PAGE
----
Audubon argues that there were plenty of woodpeckers where that one came from and questions Joseph on would he rather hold a live woodpecker while it pecked at his hand during the painting process.
“I am preserving their beauty forever. If I could paint their portraits as well another way I would.” Audubon states.
Joseph leaves the room thinking about his lonely moments since he left his family and wonders if all the other woodpeckers were killed off but one, how lonely would that one woodpecker be flying along the river valley “on an endless and futile search up and down the valley, looking to find another ivory-billed woodpecker?”

Read this thought-provoking book full of many wildlife characters captured within the author’s quaint illustrations and find out how Joseph and Celeste face the challenges of being alone in the world and how their friendship brings love, courage, freedom and...the wonder of “how love can start with something as simple as the gift of a peanut.”
Checking Out,
Mrs. V

Tuesday, May 18, 2010

Pretty little liars and their dirty little secrets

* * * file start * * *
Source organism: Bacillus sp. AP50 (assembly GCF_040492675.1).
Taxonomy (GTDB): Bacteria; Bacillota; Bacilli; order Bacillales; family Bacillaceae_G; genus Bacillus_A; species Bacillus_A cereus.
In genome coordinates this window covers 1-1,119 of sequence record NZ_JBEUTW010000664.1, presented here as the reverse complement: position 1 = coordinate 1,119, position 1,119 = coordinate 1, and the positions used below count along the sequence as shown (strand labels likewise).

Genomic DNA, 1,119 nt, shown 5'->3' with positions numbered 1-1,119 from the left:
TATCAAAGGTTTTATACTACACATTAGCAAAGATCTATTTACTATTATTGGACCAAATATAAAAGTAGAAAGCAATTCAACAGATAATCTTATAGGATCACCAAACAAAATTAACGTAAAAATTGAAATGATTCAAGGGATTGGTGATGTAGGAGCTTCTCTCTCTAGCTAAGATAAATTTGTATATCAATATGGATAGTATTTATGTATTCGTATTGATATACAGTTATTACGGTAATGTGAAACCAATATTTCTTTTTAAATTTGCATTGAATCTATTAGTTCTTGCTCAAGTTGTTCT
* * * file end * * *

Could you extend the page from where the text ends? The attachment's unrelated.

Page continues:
I must say I am totally in love with Pretty Little Liars right now. Okay, so I haven’t even finished the first one yet, but I can tell already I’m completely hooked. By the way it starts, with an omniscient voice saying how this perfect setting she’s describing isn’t really so perfect, it kind of reminds me of Desperate Housewives—for teens. And I should warn you this is definitely for the older teen crowd, what with the mature situations, mild drug use, and sexual situations. But it’s the mystery that keeps this so addicting. In seventh grade, five girls are best friends and the most popular in their upper class private school. Then one of the girls--the girl who knows every dirty little secret about the other four—goes missing. Flash forward to 11th grade and the four remaining friends have grown apart. Then they start getting messages from someone reminding them of all their secrets. Who could it be? What should they do? Which designer bag should they buy next? Each question more revealing than the next (except maybe that last one). It’s Beverly Hills 90210 in book form, with a mysterious twist (I’m referring to the original 90210, I must admit I have not seen the remake). Oh! And there’s a show coming out! Check out a copy before you’re the last girl who doesn’t know what’s going on!